Chipotle faces criminal probe over norovirus outbreak

NEW YORK - Chipotle (CMG) faces mounting legal trouble related to incidents of contaminated food.

The restaurant chain said Wednesday it has been served with a federal grand jury subpoena as part of a criminal investigation tied to a norovirus outbreak this summer at one of its restaurants in California.

The investigation is being conducted by the U.S. Attorney's Office for the Central District of California in conjunction with the Food and Drug Administration, the company said in a filing with the Securities and Exchange Commission Wednesday.

A Chipotle spokesman, Chris Arnold, said in an email the company does not discuss pending litigation, but that it intends to cooperate fully with the investigation.

In a regulatory filing, Chipotle said that in early December novovirus was discovered at one of its locations in Brighton, Massachusetts. At least 141 Boston College students got sick after eating at the restaurant.That followed E. coli incidents linked to several Chipotle restaurants in October and November.

The company says the subpoena requires it to produce a "broad range" of documents.

Norovirus can be transmitted by eating contaminated food, or by touching infected surfaces, then putting your fingers in your mouth. The best way to stop norovirus is to wash your hands, especially after using the bathroom and changing diapers, but also before eating and when preparing food.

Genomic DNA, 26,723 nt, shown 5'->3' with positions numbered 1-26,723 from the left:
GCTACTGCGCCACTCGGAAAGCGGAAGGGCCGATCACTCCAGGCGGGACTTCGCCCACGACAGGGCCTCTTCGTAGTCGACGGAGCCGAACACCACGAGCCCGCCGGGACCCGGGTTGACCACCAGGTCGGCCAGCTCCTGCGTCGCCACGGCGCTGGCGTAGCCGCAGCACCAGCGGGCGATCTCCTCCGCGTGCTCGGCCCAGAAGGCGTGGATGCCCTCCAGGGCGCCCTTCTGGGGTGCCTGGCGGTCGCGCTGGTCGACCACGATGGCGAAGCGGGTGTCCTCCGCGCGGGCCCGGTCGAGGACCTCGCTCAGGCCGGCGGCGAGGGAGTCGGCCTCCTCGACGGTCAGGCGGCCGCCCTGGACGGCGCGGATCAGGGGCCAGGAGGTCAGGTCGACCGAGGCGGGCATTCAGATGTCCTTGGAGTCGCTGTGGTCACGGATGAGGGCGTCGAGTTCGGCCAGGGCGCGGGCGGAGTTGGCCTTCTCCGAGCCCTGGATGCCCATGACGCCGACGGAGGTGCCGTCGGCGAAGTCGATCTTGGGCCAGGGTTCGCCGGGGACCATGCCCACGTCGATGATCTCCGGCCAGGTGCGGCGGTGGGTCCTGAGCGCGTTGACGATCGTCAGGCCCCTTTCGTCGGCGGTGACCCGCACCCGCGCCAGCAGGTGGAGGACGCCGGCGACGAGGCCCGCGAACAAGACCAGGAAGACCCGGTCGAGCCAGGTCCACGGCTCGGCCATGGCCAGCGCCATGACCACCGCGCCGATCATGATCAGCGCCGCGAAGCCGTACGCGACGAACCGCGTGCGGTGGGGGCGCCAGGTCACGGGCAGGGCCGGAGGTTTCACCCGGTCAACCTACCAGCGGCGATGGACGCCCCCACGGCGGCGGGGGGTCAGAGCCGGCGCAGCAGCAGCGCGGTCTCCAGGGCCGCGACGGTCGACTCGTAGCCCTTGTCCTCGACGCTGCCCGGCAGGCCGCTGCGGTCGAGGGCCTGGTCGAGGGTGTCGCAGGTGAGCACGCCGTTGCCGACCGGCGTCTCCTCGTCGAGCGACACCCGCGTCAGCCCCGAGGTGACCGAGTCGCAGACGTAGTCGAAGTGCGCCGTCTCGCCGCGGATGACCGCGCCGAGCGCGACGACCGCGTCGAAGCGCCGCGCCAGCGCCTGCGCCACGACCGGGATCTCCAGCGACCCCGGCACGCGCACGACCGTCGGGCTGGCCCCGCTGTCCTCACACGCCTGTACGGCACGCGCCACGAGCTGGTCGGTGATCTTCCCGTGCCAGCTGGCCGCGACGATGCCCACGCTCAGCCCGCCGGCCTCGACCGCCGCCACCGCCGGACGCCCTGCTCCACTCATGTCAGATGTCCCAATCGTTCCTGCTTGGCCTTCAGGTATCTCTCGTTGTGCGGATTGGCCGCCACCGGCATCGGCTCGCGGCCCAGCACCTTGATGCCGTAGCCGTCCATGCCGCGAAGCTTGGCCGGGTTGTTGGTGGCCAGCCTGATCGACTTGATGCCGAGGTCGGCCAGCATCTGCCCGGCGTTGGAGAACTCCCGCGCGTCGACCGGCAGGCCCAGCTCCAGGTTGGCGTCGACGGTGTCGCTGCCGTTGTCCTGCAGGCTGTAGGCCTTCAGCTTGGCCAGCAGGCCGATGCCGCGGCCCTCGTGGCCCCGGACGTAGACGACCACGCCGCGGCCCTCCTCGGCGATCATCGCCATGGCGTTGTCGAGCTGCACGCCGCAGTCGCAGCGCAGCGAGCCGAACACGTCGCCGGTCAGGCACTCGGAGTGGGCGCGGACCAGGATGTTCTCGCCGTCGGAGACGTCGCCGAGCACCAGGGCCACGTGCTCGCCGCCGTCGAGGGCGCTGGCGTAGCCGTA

Chipotle sales have plunged following reports of customers getting ill. The company, which says in the filing that the contaminated food outbreaks will affect its financial results, expects sales for the fourth quarter to be down 14.6 percent, which would mark the first decline since the company went public in 2006.

Shares of the company, which have fallen sharply since October, were down 1.7 percent to $440.88 in early trading.

Chipotle founder and co-CEO Steve Ells apologized last month for the E. coli outbreak, which sickened people in nine states. The company has pledged to tighten food safety procedures to prevent further such incidents. To rehabilitate its image, Chipotle also has taken out full-page ads apologizing to customers in dozens of newspapers around the country.